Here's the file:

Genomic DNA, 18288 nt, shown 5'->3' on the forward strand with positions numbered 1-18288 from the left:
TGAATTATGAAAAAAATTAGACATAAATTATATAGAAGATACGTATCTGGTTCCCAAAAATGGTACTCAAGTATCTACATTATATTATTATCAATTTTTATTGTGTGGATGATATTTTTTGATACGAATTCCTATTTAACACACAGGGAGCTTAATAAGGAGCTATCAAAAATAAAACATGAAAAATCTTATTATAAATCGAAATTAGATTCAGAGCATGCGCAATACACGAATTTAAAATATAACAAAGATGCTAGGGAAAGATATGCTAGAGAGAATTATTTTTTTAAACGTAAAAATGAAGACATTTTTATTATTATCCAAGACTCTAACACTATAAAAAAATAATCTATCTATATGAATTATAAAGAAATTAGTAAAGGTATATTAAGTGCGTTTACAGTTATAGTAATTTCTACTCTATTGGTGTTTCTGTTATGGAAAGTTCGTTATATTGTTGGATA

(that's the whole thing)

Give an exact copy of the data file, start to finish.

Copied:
Genomic DNA, 18288 nt, shown 5'->3' on the forward strand with positions numbered 1-18288 from the left:
TGAATTATGAAAAAAATTAGACATAAATTATATAGAAGATACGTATCTGGTTCCCAAAAATGGTACTCAAGTATCTACATTATATTATTATCAATTTTTATTGTGTGGATGATATTTTTTGATACGAATTCCTATTTAACACACAGGGAGCTTAATAAGGAGCTATCAAAAATAAAACATGAAAAATCTTATTATAAATCGAAATTAGATTCAGAGCATGCGCAATACACGAATTTAAAATATAACAAAGATGCTAGGGAAAGATATGCTAGAGAGAATTATTTTTTTAAACGTAAAAATGAAGACATTTTTATTATTATCCAAGACTCTAACACTATAAAAAAATAATCTATCTATATGAATTATAAAGAAATTAGTAAAGGTATATTAAGTGCGTTTACAGTTATAGTAATTTCTACTCTATTGGTGTTTCTGTTATGGAAAGTTCGTTATATTGTTGGATA